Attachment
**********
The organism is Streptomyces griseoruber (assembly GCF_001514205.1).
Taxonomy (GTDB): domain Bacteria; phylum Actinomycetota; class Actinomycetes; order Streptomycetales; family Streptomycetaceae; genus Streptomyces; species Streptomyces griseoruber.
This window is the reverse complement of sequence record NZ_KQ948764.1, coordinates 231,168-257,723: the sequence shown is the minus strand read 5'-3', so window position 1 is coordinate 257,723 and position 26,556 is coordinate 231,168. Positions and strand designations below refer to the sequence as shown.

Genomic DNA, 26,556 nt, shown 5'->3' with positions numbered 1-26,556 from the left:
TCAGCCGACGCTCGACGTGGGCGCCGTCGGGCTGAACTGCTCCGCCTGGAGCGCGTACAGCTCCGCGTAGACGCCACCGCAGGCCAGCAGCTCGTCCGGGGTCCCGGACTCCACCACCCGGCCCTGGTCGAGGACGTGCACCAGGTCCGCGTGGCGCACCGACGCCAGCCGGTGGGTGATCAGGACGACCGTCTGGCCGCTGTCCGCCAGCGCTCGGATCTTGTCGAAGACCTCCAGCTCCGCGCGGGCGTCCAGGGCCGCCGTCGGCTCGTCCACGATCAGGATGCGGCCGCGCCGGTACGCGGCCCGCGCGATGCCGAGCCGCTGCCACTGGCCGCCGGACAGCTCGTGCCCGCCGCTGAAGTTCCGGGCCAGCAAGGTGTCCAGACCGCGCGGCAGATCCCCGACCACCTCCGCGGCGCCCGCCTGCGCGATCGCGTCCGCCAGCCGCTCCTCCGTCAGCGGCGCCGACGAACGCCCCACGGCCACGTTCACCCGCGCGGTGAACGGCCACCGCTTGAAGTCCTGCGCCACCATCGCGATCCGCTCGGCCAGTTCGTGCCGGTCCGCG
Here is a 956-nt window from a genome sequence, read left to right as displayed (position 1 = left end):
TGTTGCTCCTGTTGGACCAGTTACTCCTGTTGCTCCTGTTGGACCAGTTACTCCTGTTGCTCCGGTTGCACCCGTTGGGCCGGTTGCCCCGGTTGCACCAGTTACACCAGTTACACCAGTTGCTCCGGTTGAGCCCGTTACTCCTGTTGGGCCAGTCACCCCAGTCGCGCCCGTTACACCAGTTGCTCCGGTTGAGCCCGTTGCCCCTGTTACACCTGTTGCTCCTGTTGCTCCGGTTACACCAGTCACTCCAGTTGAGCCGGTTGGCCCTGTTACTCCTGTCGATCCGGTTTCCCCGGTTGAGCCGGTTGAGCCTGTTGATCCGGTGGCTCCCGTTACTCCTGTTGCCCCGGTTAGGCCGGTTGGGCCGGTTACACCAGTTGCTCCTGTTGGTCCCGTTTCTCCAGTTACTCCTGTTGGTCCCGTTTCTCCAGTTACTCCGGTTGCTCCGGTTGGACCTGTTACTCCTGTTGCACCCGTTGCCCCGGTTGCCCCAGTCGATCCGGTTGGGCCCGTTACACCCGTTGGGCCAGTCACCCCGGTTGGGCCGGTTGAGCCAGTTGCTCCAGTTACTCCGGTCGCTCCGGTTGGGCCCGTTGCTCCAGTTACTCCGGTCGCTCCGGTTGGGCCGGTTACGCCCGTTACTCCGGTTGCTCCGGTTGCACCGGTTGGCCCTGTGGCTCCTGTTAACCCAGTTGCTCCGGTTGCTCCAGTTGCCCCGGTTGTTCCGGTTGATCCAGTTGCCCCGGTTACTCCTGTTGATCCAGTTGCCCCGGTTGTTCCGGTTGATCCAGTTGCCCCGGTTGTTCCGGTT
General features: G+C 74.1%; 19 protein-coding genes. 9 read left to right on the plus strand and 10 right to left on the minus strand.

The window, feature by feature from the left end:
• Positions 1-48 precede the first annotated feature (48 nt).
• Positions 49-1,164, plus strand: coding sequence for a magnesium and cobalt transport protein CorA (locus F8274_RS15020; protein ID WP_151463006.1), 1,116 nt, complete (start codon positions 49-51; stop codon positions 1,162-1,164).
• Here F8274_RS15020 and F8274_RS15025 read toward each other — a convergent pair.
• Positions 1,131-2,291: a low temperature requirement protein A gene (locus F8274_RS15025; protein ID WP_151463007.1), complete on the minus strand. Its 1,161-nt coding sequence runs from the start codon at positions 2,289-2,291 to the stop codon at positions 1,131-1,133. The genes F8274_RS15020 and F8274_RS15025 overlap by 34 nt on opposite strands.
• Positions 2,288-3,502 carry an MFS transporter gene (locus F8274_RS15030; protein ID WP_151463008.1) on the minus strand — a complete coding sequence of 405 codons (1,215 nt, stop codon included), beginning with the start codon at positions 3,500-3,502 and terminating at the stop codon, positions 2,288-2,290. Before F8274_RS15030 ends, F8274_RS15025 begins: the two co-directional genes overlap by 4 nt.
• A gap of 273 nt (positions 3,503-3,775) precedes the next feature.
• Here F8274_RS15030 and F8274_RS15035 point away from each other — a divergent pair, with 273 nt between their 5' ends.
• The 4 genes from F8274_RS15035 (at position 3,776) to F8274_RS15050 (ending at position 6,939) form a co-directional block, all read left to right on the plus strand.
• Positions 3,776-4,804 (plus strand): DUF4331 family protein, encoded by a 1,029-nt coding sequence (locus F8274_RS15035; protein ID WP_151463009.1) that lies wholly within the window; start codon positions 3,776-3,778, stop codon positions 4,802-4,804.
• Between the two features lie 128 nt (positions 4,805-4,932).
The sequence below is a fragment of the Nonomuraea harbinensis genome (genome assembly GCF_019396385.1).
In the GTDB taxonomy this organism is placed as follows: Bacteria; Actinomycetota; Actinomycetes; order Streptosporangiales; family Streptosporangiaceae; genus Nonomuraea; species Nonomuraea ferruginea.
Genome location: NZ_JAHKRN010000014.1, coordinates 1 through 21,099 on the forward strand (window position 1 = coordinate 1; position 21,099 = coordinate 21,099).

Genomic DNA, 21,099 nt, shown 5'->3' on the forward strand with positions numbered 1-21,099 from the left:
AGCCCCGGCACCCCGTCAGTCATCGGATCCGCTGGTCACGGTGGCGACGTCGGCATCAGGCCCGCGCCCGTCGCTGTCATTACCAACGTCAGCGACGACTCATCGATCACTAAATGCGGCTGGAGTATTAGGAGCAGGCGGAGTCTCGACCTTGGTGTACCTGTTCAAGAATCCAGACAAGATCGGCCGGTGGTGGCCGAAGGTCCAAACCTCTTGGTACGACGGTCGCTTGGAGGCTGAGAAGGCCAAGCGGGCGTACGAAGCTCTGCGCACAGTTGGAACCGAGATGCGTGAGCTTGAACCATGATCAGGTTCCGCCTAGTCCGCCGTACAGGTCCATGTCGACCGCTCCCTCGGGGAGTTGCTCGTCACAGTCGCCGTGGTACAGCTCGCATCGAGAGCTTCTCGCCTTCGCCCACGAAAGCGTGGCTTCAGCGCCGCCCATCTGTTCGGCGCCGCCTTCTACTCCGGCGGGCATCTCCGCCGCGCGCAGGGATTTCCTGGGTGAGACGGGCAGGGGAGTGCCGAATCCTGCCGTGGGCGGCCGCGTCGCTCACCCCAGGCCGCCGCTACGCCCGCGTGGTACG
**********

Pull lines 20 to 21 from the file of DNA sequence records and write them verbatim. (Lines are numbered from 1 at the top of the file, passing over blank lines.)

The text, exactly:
The sequence below is a fragment of the Nonomuraea harbinensis genome (genome assembly GCF_019396385.1).
In the GTDB taxonomy this organism is placed as follows: Bacteria; Actinomycetota; Actinomycetes; order Streptosporangiales; family Streptosporangiaceae; genus Nonomuraea; species Nonomuraea ferruginea.